Potsdam, Germany (SPX) Sep 21, 2009
A computer system is under development that can automatically combine images of the Martian surface, captured by landers or rovers, in order to reproduce a three-dimensional view of the red planet.
The resulting model can be viewed from any angle, giving astronomers a realistic and immersive impression of the landscape. This important new development has been presented at the European Planetary Science Congress in Potsdam by Dr. Michal Havlena.
"The feeling of 'being right there' will give scientists a much better understanding of the images. The only input we need are the captured raw images and the internal camera calibration. After minutes of computation on a standard PC, a three-dimensional model of the captured scene is obtained," said Dr. Havlena.
The growing amount of available imagery from Mars is nearly impossible to handle for the manual image processing techniques used to date. The new automated method, which allows fast high quality image processing, has been developed at the Center for Machine Perception of the Technical University of Prague, under the supervision of Tomas Pajdla, as a part of the EU FP7 Project PRoVisG.
From the technical point of view, the image processing consists of three stages: the first step is determining the image order. If the input images are unordered, i.e., they do not form a sequence but still are somehow connected, a state-of-the-art image indexing technique is able to find images from cameras observing the same part of the scene.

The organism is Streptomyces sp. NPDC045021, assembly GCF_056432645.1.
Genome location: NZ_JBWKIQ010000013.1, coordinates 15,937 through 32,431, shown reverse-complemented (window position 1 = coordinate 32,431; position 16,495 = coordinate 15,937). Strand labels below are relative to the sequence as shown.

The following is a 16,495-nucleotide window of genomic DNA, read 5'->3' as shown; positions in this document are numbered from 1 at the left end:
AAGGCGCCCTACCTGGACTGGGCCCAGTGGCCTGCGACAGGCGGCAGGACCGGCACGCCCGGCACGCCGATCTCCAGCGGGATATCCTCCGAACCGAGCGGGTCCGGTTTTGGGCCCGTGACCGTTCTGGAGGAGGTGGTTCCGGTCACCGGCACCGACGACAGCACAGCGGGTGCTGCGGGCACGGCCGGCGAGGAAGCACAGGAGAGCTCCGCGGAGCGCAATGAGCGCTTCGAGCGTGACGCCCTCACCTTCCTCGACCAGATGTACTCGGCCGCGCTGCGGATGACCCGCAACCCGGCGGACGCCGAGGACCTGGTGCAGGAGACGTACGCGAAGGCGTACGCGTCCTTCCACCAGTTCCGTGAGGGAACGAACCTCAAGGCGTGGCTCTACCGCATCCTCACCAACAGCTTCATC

To start with, up to a thousand features on each image are detected and "translated" into visual words, according to a visual vocabulary trained on images from Mars. Then, starting from an arbitrary image, the following image is selected if it shares the highest number of visual words with the previous image.
The second step of the pipeline, the so-called 'structure-from-motion computation', helps scientists determine the accurate camera positions and rotations in three-dimensional space. Just five corresponding features are enough to obtain a relative camera pose between the two images that have been selected as sequential.
The last and most important step is the so-called 'dense 3D model generation' of the captured scene, which essentially creates and fuses the Martian surface depth maps. To do this, the model uses the disparities (parallaxes) present in images taken at two distinct camera positions, which were identified in the second step.
"The pipeline has already been used successfully to reconstruct a three-dimensional model from nine images captured by the Phoenix Mars Lander, which were obtained just after performing some digging operation on the Mars surface," said Dr. Havlena.
"The challenge is now to reconstruct larger parts of the surface of the red planet, captured by the Mars Exploration Rovers Spirit and Opportunity," concluded Dr. Havlena.
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